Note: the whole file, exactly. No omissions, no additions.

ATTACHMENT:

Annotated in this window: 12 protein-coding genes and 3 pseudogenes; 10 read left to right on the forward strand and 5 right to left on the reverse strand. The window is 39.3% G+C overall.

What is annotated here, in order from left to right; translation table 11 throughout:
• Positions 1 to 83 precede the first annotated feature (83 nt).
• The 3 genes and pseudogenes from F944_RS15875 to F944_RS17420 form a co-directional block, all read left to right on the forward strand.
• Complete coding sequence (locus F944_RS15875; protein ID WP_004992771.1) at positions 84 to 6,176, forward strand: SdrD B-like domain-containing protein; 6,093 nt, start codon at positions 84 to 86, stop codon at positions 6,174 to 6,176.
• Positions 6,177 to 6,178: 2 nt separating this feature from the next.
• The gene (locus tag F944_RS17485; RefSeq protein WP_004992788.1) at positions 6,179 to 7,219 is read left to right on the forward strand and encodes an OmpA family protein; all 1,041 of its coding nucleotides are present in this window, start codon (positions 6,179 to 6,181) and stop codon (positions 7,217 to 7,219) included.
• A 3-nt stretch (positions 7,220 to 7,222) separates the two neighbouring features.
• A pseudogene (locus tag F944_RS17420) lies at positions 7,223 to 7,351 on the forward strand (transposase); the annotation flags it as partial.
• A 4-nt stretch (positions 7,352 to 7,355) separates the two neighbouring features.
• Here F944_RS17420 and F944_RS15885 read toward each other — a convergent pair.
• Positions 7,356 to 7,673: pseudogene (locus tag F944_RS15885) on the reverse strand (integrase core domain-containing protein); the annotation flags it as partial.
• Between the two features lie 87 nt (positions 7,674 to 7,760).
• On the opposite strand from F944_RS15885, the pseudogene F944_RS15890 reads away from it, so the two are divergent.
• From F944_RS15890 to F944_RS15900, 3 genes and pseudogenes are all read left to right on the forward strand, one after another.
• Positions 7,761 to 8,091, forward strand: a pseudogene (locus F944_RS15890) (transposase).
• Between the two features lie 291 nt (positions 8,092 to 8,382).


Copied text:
Annotated in this window: 12 protein-coding genes and 3 pseudogenes; 10 read left to right on the forward strand and 5 right to left on the reverse strand. The window is 39.3% G+C overall.

What is annotated here, in order from left to right; translation table 11 throughout:
• Positions 1 to 83 precede the first annotated feature (83 nt).
• The 3 genes and pseudogenes from F944_RS15875 to F944_RS17420 form a co-directional block, all read left to right on the forward strand.
• Complete coding sequence (locus F944_RS15875; protein ID WP_004992771.1) at positions 84 to 6,176, forward strand: SdrD B-like domain-containing protein; 6,093 nt, start codon at positions 84 to 86, stop codon at positions 6,174 to 6,176.
• Positions 6,177 to 6,178: 2 nt separating this feature from the next.
• The gene (locus tag F944_RS17485; RefSeq protein WP_004992788.1) at positions 6,179 to 7,219 is read left to right on the forward strand and encodes an OmpA family protein; all 1,041 of its coding nucleotides are present in this window, start codon (positions 6,179 to 6,181) and stop codon (positions 7,217 to 7,219) included.
• A 3-nt stretch (positions 7,220 to 7,222) separates the two neighbouring features.
• A pseudogene (locus tag F944_RS17420) lies at positions 7,223 to 7,351 on the forward strand (transposase); the annotation flags it as partial.
• A 4-nt stretch (positions 7,352 to 7,355) separates the two neighbouring features.
• Here F944_RS17420 and F944_RS15885 read toward each other — a convergent pair.
• Positions 7,356 to 7,673: pseudogene (locus tag F944_RS15885) on the reverse strand (integrase core domain-containing protein); the annotation flags it as partial.
• Between the two features lie 87 nt (positions 7,674 to 7,760).
• On the opposite strand from F944_RS15885, the pseudogene F944_RS15890 reads away from it, so the two are divergent.
• From F944_RS15890 to F944_RS15900, 3 genes and pseudogenes are all read left to right on the forward strand, one after another.
• Positions 7,761 to 8,091, forward strand: a pseudogene (locus F944_RS15890) (transposase).
• Between the two features lie 291 nt (positions 8,092 to 8,382).